Dear 16-Year-Old Me: Paralympian Swimmer Nicole Turner

"Remember, once you know that you have tried your best, that is all that matters."

In our Dear 16-Year-Old Me series, we hear from some of our favourite well-known people about what they’d say to their teenage self. They get open and honest about what their teens were like and share the advice they’d give for the future.

This week, we have Paralympian Swimmer Nicole Turner. Though Nicole is just 18, she’s had quite a busy time as teen. She’s been swimming competitively since she was young and competes mainly in the S6, Short Stature category.

The Laois native competed in 2016 Summer Paralympics in Rio de Janeiro. Nicole impressively competed in five events qualifying for the final in every one. She succeeded in setting personal best times in six out of her ten races in Rio with her best placing; fifth in the 50m Butterfly.

She was the youngest member of the Ireland team and was selected as the closing ceremony flag bearer.

Nicole is due to compete at the Summer Paralympics in Tokyo 2021 from August, after it was postponed in 2020 due to the pandemic.

In her letter, Nicole speaks about how hard work pays off.

“Dear Nicole,

As a younger teen you weren’t anywhere near as experienced as you are now. You didn’t see the ins and outs of swimming and didn’t realise how much commitment and dedication it takes to be the best athlete you can be. You definitely learned a lot from your coaches Hayley Burke, Dave Malone and the wider support staff across the team over the last few years, and your older teammates have taught you a lot about the sport and what it takes to be an elite athlete. Be sure to listen and to learn from those around you.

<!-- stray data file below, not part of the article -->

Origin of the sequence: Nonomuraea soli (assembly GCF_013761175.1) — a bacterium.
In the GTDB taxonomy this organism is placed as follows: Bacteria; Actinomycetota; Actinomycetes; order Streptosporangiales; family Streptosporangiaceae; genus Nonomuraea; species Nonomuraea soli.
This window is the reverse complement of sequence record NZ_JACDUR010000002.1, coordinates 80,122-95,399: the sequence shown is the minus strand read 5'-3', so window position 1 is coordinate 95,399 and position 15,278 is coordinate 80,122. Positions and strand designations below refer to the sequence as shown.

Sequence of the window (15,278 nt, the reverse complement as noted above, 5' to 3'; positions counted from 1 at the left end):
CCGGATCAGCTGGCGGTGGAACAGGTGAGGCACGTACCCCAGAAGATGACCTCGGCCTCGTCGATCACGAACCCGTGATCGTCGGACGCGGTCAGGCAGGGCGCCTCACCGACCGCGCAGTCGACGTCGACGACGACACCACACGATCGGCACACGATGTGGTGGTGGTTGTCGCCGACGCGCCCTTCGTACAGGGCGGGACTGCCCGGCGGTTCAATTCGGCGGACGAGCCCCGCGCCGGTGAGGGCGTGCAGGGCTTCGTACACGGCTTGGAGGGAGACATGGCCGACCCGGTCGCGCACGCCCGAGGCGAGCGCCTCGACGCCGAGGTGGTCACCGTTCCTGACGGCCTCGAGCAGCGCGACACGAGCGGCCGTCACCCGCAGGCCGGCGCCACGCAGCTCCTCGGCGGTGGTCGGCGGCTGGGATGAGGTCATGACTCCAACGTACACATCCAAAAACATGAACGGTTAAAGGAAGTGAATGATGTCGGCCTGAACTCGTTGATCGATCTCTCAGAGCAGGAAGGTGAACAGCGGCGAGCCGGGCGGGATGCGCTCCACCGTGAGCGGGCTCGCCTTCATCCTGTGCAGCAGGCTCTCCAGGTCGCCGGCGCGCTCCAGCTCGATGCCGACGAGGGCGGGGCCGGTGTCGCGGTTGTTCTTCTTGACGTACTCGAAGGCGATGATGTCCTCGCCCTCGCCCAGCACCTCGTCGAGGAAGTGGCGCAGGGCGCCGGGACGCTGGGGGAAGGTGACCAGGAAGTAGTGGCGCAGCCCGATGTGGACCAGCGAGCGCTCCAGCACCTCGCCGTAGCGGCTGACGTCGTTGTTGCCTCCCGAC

The best part of being a younger teen was probably being such a chilled out and laid back person, I mean, you’re still a laid back person, but back to being a younger teen you didn’t really see the serious side of anything and always just went and had a bit of fun with nearly everything you did. You won’t regret that at all. Even at your first Paralympics in Rio 2016, everyone around you was quite nervous whereas you just went out and had fun and really enjoyed the experience. I am so glad you did that. Remember, once you know that you have tried your best, that is all that matters. Now that you’re a bit older, you see the more focused and more serious side of the sport and Tokyo will be a bit different than Rio I think!

 

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The hardest part about being a teen was probably some of the sacrifices you had to make from a young age – but don’t worry, it will all be worth it! Back then, you found it a little harder because you didn’t realise that it was for the best outcome, but when you’re a 13 or 14-year-old and all your friends were arranging a Friday night sleepover or even a get together after school on a Friday, you would always have to say no and go to swimming on a Friday evening and a Saturday morning so it was quite difficult to be able to go or do something like that. You struggled with that, but looking back now, focusing on sport was the best decision you made, and you definitely don’t regret it now.